The CDC periodically updates recommendations for adult immunization. In June 2003, the Advisory Committee on Immunization Practices (ACIP) revised the format of recommendations according to age and underlying medical condition. In 2002, the Centers for Medicare and Medicaid Services (CMS) enacted a new regulation allowing for use of standing orders at Medicare-and Medicaid-participating hospitals, long-term care facilities, and home health care agencies to deliver influenza and pneumococcal vaccinations as recommended by ACIP and the Task Force on Community Preventive Services. Mrs. Wilson should receive the pneumococcal vaccine once if she had not been previously vaccinated or if her first vaccination occurred before age 65. Each autumn she should receive the influenza vaccine, unless she is allergic to eggs. If previously vaccinated, she should receive a tetanus booster once every 10 years. Patients with chronic renal failure, multiple sexual partners, or prolonged international travel to countries with high rates of hepatitis B should receive the hepatitis B virus (HBV) vaccine, but for patients like Mrs. Wilson, this is usually not necessary.22
Results of the Women’s Health Initiative study have changed the role of hormone replacement therapy (HRT) in postmenopausal women. Because women taking HRT had higher risk of breast and uterine cancers, dementia, and cardiovascular and cerebrovascular events compared to controls, HRT is no longer recommended for primary prevention.23 Recently, the National Osteoporosis Foundation (NOF) developed the “Physician’s Guide to Prevention and Treatment of Osteoporosis”24 in conjunction with several specialty and medical subspecialty societies, including the AGS, AMA, and American College of Obstetricians and Gynecologists (ACOG). According to this guideline, assuming no contraindication, women with osteoporosis confirmed by dual-energy x-ray absorptiometry (DEXA) should be advised to take calcium and vitamin D, to perform both weight-bearing and muscle-strengthening exercise, and to be considered for osteoporosis treatment with such agents as biphosphonates, calcitonin, and raloxifene.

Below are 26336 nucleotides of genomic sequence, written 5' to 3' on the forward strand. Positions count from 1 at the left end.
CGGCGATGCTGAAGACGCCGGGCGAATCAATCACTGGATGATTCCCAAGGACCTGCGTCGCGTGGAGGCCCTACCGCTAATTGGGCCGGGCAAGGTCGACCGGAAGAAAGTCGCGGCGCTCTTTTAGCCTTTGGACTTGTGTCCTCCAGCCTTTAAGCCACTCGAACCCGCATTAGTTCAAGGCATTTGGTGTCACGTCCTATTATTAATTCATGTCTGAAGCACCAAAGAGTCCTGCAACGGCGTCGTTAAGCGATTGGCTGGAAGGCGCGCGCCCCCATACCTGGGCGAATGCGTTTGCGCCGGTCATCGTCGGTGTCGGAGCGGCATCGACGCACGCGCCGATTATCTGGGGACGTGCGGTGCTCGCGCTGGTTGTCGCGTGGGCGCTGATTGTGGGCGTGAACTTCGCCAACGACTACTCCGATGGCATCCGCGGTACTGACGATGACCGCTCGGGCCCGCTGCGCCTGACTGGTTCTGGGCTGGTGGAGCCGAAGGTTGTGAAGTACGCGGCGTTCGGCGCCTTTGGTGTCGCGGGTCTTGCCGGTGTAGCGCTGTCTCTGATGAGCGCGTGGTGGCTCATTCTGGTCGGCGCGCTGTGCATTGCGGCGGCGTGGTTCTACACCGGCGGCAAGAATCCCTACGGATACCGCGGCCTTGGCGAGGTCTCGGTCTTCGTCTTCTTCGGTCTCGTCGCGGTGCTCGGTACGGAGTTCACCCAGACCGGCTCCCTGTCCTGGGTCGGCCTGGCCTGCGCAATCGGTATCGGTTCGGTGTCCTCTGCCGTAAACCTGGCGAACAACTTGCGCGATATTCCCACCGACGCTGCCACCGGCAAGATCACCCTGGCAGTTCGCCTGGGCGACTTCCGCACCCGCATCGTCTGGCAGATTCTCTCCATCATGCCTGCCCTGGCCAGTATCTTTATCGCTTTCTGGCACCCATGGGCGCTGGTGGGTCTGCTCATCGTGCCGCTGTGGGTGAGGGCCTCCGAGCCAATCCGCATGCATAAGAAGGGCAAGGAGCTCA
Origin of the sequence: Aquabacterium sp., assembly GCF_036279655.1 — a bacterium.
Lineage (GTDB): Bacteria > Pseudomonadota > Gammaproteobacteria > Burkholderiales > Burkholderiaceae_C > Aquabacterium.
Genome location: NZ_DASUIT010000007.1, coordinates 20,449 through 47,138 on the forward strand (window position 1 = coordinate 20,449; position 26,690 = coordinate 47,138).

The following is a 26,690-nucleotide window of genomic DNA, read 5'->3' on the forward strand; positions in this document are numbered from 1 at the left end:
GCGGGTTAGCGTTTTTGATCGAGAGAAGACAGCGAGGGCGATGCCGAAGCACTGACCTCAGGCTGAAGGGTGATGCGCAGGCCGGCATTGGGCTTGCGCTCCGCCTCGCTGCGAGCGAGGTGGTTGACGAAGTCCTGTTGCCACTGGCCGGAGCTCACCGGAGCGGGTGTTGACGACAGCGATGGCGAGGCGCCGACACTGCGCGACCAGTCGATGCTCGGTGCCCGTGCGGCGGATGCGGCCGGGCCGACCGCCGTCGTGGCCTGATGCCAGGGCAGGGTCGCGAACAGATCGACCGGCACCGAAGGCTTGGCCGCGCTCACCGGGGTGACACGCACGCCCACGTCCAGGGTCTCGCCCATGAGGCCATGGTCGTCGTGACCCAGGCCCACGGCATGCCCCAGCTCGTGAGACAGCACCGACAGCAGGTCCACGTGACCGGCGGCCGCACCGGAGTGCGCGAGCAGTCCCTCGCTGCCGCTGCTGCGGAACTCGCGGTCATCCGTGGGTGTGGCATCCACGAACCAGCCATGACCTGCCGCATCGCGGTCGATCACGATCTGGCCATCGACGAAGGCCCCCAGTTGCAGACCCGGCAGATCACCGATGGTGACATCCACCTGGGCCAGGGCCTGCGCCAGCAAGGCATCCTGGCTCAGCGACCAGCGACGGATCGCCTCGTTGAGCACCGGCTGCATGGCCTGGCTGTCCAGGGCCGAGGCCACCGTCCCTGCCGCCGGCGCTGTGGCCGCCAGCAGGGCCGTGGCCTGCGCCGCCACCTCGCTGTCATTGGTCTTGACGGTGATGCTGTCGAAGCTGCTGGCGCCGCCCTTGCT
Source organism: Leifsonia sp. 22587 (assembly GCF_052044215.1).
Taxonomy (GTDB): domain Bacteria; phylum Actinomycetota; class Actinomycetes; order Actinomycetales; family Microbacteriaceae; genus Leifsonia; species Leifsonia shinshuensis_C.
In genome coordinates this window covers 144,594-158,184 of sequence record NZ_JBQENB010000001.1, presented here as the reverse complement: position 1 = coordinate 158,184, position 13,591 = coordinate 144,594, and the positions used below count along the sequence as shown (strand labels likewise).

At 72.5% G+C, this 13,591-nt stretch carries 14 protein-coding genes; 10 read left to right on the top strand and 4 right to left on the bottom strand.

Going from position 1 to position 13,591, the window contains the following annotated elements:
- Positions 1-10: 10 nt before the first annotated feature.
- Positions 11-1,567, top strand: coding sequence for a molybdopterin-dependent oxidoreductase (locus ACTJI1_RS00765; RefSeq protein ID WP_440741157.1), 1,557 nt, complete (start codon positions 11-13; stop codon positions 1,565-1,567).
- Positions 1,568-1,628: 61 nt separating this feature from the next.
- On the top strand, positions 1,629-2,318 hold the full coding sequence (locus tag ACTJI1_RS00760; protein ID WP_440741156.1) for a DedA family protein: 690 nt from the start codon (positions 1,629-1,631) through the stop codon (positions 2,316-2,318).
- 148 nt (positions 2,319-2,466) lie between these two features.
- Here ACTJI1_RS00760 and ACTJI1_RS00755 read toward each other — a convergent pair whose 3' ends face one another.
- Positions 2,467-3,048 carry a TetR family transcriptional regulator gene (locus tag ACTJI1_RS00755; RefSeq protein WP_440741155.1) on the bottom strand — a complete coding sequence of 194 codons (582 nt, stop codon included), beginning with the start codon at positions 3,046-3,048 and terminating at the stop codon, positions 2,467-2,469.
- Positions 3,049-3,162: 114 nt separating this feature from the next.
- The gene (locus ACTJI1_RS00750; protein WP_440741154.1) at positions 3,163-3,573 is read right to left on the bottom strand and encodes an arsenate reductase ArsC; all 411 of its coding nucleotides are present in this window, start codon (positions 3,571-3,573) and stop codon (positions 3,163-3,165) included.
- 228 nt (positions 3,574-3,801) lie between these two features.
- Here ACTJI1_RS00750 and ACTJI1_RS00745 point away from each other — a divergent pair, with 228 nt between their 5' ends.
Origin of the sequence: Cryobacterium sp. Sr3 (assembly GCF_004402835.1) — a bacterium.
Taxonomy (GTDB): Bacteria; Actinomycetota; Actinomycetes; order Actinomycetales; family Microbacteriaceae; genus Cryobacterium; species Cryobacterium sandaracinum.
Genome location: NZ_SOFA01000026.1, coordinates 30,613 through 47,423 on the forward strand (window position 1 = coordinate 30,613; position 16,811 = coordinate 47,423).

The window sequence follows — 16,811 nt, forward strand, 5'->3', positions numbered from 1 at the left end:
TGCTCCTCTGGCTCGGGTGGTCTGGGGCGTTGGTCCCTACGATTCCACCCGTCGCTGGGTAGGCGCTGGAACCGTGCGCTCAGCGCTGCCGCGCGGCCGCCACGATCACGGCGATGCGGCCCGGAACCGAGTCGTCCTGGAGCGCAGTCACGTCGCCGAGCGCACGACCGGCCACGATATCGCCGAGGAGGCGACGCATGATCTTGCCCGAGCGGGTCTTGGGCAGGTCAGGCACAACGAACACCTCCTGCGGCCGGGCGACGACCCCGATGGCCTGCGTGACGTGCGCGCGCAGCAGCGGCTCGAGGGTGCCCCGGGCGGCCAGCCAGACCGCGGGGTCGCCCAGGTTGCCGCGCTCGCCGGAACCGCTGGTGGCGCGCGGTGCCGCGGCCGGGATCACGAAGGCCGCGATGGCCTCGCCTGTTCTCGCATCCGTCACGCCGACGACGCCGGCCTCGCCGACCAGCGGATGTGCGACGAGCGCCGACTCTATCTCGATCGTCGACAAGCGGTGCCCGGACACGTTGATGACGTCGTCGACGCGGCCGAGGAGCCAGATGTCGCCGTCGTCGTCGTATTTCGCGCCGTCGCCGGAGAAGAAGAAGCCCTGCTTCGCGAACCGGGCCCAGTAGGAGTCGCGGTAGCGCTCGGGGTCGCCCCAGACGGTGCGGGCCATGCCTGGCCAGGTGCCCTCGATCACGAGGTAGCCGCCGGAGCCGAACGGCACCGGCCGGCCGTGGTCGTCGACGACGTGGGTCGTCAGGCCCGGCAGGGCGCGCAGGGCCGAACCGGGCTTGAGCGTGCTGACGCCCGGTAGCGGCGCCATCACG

Estrogen therapy (ET)/hormone therapy (HT) is approved for the prevention of postmenopausal osteoporosis, but HRT should be used in the lowest doses possible for the shortest period of time to relieve menopausal symptoms. The guideline goes on to say, “When considering ET/HT for prevention of osteoporosis, consider all available medications prior to making a decision.” Parathyroid hormone (PTH 1-34) is a newly approved drug for osteoporosis treatment, although it is expensive.24 Controversial is the role of statin drugs in primary cardiovascular prevention. The PROspective Study of Pravastatin in the Elderly at Risk of vascular disease (PROSPER) trial25 was a double-blind study of subjects with a mean age of 75 and a total cholesterol of 220 mg/dL (155-348 mg/dL). Mean follow-up was 3.2 years. Patients were randomized to receive pravastatin 40 mg a day versus placebo. There was a significant difference (hazard ratio, 0.85; number needed to treat [NNT] for 3 years: 47) in primary outcome (myocardial infarction [MI], stroke, coronary or cardiovascular accident [CVA] death), but there was no significant difference in secondary outcomes (cognition, disability, hospitalization, or all-cause mortality).
The major benefit accrued to high-risk patients with underlying vascular disease, low-density lipoprotein of greater than 132 mg/dL, and high-density lipoprotein of less than 43 mg/dL.25 A recent meta-analysis evaluating the effects of lipid-lowering medications on coronary heart disease (CHD) in women (mean age in studies varied from 54-62) showed that for women without cardiovascular disease, lipid lowering did not affect total or CHD mortality. For women with known cardiovascular disease, treatment of hyperlipidemia did not reduce total mortality (relative risk [RR] 1.0; confidence interval [CI], 0.77-1.29), but did reduce nonfatal MI (RR 0.71; CI, 0.58-0.87), revascularization rates (RR 0.70; CI, 0.55-0.89), and total CHD events (RR 0.80; CI, 0.71-0.91).26 The Adult Treatment Panel III (ATP III) of the National Cholesterol Education Program (NCEP) amended its recommendation for lipid levels with more stringent guidelines for practitioners.27,28